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Catch and Kill Protection Rackets: Trump, Weinstein, Epstein and Wall Street…


By Pam Martens and Russ Martens,

Editor’s Note: This article has been edited and updated from an earlier version, published in 2020.

Donald Trump — Pied Piper to Wall Street (Thumbnail)Trump and Catch and Kill: Yesterday, David Pecker, the former Chairman and CEO of American Media Inc. (AMI), the parent company of the National Enquirer tabloid, testified for a third day in the 34-count criminal trial of former President Donald Trump in New York. Pecker continued to expand on the sordid details of a catch and kill operation he had agreed to operate with the active involvement of Trump and his then attorney, Michael Cohen. The operation involved buying up stories about Trump’s salacious affairs with women and then killing them from publication in order to help Trump’s campaign for the presidency in 2016. There was also an understanding that Pecker would run negative articles about Trump’s political opponents in the National Enquirer.

During opening arguments in the trial on Monday, Prosecutor Matthew Colangelo explained the case to the jurors as follows:

“The defendant, Donald Trump, orchestrated a criminal scheme to corrupt the 2016 presidential election. Then he covered up that criminal conspiracy by lying in his New York business records over and over and over again.”

While Pecker was mapping out more of the slimy details of his catch and kill operation yesterday, shocking news broke that the New York Court of Appeals had overturned the sex crimes conviction of Hollywood producer Harvey Weinstein. The court ruled with a 4-3 vote (and scathing dissents) that the trial judge had erred by allowing witnesses to testify about other alleged crimes committed by Weinstein that were not part of the case. The Manhattan District Attorney’s office promised to retry the case.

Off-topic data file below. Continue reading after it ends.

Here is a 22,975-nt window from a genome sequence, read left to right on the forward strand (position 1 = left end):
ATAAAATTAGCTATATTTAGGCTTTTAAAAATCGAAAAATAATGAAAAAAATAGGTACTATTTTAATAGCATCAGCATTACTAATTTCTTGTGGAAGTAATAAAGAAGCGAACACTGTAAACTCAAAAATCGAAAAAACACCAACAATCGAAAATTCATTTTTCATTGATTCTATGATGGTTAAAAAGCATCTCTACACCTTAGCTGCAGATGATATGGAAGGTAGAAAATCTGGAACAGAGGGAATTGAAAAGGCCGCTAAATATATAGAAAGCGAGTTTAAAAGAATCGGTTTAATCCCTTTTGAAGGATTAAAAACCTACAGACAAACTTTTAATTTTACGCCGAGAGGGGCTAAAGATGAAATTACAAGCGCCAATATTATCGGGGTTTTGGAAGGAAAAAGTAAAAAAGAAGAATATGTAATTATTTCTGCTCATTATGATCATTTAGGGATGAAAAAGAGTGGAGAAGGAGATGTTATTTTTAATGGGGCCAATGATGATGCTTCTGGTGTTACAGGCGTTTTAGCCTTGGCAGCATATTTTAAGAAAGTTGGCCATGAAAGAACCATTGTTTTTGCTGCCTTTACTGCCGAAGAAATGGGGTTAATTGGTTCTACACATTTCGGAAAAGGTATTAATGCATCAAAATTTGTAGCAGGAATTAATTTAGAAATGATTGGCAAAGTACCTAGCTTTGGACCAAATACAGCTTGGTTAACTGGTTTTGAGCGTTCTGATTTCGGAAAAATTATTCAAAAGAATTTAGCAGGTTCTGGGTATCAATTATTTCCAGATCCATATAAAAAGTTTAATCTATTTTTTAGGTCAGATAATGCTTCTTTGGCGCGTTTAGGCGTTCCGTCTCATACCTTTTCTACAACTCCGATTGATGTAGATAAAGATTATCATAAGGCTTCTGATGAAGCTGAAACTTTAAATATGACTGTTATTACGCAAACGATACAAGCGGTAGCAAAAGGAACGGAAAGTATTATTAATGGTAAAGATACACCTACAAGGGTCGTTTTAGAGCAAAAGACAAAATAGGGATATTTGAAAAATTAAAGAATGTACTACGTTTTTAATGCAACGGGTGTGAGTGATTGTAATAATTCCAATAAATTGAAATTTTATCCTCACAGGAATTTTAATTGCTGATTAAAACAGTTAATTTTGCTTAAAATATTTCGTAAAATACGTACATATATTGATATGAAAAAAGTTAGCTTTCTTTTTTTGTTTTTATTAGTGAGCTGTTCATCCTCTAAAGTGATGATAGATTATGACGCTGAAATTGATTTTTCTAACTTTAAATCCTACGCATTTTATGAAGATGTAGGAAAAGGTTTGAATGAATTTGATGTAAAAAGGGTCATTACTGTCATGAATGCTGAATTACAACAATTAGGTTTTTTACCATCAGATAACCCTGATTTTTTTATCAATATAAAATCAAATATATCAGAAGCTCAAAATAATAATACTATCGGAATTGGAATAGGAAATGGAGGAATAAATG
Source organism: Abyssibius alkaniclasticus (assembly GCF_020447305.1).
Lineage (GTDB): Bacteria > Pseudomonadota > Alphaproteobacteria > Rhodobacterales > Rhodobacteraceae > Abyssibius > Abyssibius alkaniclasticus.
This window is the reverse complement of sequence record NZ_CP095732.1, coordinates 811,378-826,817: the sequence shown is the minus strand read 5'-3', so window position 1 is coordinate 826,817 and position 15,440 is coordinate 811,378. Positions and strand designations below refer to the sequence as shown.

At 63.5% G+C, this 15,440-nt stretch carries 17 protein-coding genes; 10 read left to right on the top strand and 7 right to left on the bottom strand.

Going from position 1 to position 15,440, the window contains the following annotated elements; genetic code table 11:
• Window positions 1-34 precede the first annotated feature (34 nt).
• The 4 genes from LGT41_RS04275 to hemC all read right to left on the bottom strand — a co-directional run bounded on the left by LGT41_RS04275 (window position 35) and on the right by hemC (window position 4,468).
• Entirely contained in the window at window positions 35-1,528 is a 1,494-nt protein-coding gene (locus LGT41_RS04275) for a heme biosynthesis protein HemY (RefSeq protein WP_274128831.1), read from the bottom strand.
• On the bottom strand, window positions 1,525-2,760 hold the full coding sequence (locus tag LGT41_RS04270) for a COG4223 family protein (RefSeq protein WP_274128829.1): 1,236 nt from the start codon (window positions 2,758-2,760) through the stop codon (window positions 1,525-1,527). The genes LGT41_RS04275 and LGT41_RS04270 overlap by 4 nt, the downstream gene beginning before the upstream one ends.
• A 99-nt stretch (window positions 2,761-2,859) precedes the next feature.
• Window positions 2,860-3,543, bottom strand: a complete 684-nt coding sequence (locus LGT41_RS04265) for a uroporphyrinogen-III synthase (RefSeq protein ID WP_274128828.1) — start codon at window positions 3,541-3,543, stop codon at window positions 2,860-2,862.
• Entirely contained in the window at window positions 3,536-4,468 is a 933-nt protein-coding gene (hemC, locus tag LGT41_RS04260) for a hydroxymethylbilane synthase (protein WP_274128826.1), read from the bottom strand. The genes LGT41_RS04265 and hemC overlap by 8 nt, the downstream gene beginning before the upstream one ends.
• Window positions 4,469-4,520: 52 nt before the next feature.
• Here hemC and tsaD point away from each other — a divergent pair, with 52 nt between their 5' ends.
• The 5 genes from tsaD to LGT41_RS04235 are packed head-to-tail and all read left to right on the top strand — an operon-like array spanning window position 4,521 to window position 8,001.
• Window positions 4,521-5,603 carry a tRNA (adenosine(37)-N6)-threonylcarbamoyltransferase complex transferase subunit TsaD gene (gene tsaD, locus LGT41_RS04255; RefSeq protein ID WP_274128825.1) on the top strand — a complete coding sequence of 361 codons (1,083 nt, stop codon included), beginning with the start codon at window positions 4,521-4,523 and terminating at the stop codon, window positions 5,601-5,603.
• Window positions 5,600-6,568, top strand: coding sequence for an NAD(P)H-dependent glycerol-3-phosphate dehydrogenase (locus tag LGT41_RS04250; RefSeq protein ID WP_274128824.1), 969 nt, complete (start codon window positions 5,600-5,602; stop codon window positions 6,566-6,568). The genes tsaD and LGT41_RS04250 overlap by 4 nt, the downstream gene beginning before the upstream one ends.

Weinstein, who has been serving time in prison in upstate New York, was also sentenced last year in California to 16 years in prison for rape and sexual assault. That sentence is not impacted by the Appeals court ruling in New York.

There have also been allegations in the past of a catch and kill operation to protect Harvey Weinstein.

Ronan Farrow and the Harvey Weinstein Investigation: Ronan Farrow has previously cast a harsh light on NBC, suggesting that it may have been involved in a nuanced form of catch and kill during his investigation of Harvey Weinstein’s alleged sexual assaults on women. NBC failed to broadcast Farrow’s story despite having filmed witness interviews. After NBC told Farrow that his story wasn’t reportable, Farrow took it to the New Yorker, where the article was published on October 10, 2017. It won Farrow a Pulitzer Prize in 2018. That article includes allegations of three rapes by Weinstein.

Farrow appeared on the MSNBC Rachel Maddow program shortly after his article ran in the New Yorker. Farrow was asked by Maddow why NBC did not air the story. Farrow responded:

“I walked into the door at the New Yorker with an explosively reportable piece that should have been public earlier. And immediately, obviously, the New Yorker recognized that and it is not accurate to say that it wasn’t reportable. In fact, there were multiple determinations that it was reportable at NBC.”